While View A may represent a valid argument of some stakeholders, the Boards’ intention to use a combined contract as the unit of account logically implies that the position of a contract asset or liability should be determined in aggregate.

Issue 3: When Can An Entity Offset Other Balance Sheet Items Against The Contract Asset Or Liability?

If an entity has invoiced a customer and recognized a receivable for that invoiced amount, and has also collected on previously billed receivables in advance of performance, the question may arise as to whether an entity can offset the receivable and contract liability against each other. ASC 606 does not provide guidance about offsetting balances. An entity would apply other presentation guidance (e.g., ASC 210-20 Balance Sheet – Offsetting) to determine appropriate netting.

Issue 4: Can An Entity Net The Sum Of Its Contract Assets And The Sum Of Its Contract Liabilities?

While the Boards have concluded that contract assets and contract liabilities relating to an individual (or combined) contract are presented on a net basis, Topic 606 does not explicitly state whether an entity should present its total contract assets and total contract liabilities as separate line items or on a net basis. Therefore, filers will consult other presentation guidance (BC 320). However, ASC 606-10-50-8 states: “An entity shall disclose . . . the opening and closing balances of receivables, contract assets, and contract liabilities from contracts with customers, if not otherwise separately presented or disclosed.” Considering the principles in ASC 210-20 and the new guidance stating that an entity must disclose the balances of each balance sheet item separately, an entity should not combine total contract assets with total contract liabilities to present a net position; both balances should be presented separately from one another. This does not, however, preclude an entity from netting on a customer-by-customer basis when a right to setoff exists in accordance with ASC 210-20.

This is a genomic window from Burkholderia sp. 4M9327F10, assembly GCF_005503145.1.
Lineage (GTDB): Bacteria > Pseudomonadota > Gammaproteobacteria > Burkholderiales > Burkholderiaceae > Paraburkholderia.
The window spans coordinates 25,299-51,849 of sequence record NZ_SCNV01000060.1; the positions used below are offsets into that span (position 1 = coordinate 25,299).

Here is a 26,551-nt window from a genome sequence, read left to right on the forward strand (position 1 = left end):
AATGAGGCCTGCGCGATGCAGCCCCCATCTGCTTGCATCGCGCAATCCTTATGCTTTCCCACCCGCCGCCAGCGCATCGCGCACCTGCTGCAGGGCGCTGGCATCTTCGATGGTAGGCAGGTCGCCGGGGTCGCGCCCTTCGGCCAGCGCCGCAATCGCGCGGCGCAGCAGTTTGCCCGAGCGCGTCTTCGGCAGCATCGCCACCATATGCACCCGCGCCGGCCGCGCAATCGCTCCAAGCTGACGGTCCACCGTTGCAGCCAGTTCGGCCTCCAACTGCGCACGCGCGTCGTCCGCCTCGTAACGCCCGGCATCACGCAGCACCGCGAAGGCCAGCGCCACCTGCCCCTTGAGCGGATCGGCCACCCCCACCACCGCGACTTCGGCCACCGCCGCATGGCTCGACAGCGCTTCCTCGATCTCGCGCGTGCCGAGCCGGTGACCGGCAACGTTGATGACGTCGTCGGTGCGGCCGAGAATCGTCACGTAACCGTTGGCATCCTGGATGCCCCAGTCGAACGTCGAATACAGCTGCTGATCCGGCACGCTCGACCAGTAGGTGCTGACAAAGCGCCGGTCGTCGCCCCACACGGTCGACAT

Implementation Concerns

Some companies are concerned about the impacts of implementation. For example, in a comment letter to the Boards one stakeholder argued that it “will not be a simple exercise to comply with the requirements” and that it might actually be “practically impossible” (Comment letter, pp. 3-4). The letter notes that no software exists that can differentiate between conditional and non-conditional amounts; thus, manual assessments will be required to move balances into receivables accounts from contract assets and contract liabilities.